*Flea & tick medications are so commonly linked to neurological adverse events (like seizures) that the FDA issued a warning about them. These drugs contain an ingredient called isoxazoline, which affects GABA receptors in the brain. Dosage with these drugs can lead to tremors, seizures and even death.
There is no unique cause for cluster seizures in dogs, but it does appear that some breeds may be more likely to suffer from them than others.
Which Dogs Have Cluster Seizures?
Dogs of any age and breed can suffer from seizures.
But, if your dog has idiopathic epilepsy (epilepsy with an unknown cause), he’s much more likely to suffer from cluster seizures. In fact, research shows that cluster seizures occur in 38-77% of dogs with idiopathic epilepsy.
Idiopathic epilepsy is an inherited condition. So certain breeds have a much higher predisposition for this condition, including:
- Australian Shepherds
- Belgian Tervurens
- Border Collies
- German Shepherds
- Labrador Retrievers
Spay/neuter status may also be a factor. One 2012 UK study (6) found that Intact males were twice as likely as neutered dogs to have cluster seizures. Intact females also had more frequent cluster seizures than neutered dogs.
Can a Dog Recover From Cluster Seizures?
All seizures carry the risk of neurological damage. The more seizures a dog has, the higher the risk.
Cluster seizures are an exhausting ordeal for your dog. He will likely be extremely tired afterwards and may not return to normal for several days.
Unfortunately, dogs who suffer from cluster seizures have a lower chance of becoming seizure free. They may also suffer from shorter survival times. Dogs with epilepsy live, on average, 3 years less than their healthy counterparts. Dogs with cluster seizures are more likely to be euthanized.
Treatment and management will also depend on the underlying cause of your dog’s seizures. For example, if a toxin (like flea, tick or heartworm medications) is the cause, stop using those products. A thorough detox may help with preventing future seizures.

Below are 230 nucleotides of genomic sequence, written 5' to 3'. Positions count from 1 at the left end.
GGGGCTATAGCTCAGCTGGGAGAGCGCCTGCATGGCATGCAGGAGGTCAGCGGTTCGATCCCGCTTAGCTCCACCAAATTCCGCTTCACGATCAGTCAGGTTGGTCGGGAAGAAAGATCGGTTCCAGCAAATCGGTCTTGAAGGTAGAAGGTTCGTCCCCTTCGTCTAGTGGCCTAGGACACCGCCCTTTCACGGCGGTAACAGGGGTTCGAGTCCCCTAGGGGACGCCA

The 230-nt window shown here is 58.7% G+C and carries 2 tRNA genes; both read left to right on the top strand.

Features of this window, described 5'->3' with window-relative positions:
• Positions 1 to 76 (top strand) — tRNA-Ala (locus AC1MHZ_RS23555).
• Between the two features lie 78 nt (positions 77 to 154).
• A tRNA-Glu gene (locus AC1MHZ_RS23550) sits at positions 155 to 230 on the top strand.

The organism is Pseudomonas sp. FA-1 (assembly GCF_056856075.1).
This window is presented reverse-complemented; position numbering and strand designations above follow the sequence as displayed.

Treatment Of Cluster Seizures in Dogs
Unfortunately, conventional treatment options for seizure disorders are not always successful. Between ⅓ – ⅔ of dogs don’t respond to veterinary intervention.
But science indicates there is hope with some of these natural alternatives.
Seizures affect the central nervous system and the endocannabinoid system. Because of this, CBD oil can be extremely helpful in seizure management. Several studies have shown that CBD has anticonvulsant effects through the CB(1) receptor system,
MCT Oil (derived from coconut oil, but with lauric acid removed) has been shown to significantly reduce seizure frequency in epileptic dogs.
Homeopathy has a very successful record in reducing the frequency and severity of seizures.
A study done in 2007 tested Belladonna 200C in 10 dogs with idiopathic epilepsy. Dogs who had Belladonna for 2-7 months showed no episodes during the 2-7 months of follow-up.
However, that doesn’t mean Belladonna is always the best remedy for seizures. It’s important to consult a professional veterinary homeopath who can analyze your dog’s case and prescribe the correct remedy for your individual dog’s symptom picture.
Many homeopaths have successfully managed seizures in dogs. Often, the dog’s seizures stop and they can be weaned off conventional anti-seizure medications.
You can find a homeopath at theavh.org. Most will do phone consults so they don’t have to be local.
Omega 3 Fatty Acids
Omega-3 fatty acids can help reduce seizure frequency in dogs with idiopathic epilepsy.
Make sure you look for a clean source of omega-3s, and if possible, avoid processed fish oils.
Why Avoid Conventional Medications
It’s safest to manage seizures with natural remedies instead of resorting to pharmaceutical medications. Anti-seizure drugs have many side effects and aren’t always effective. As mentioned earlier, research shows that about 30% of epilepsy cases in dog are refractory, meaning they don’t respond to conventional drugs.
Cluster seizures in dogs can be a scary and emotionally draining condition to manage. But there are options that can help manage cluster seizures in dogs.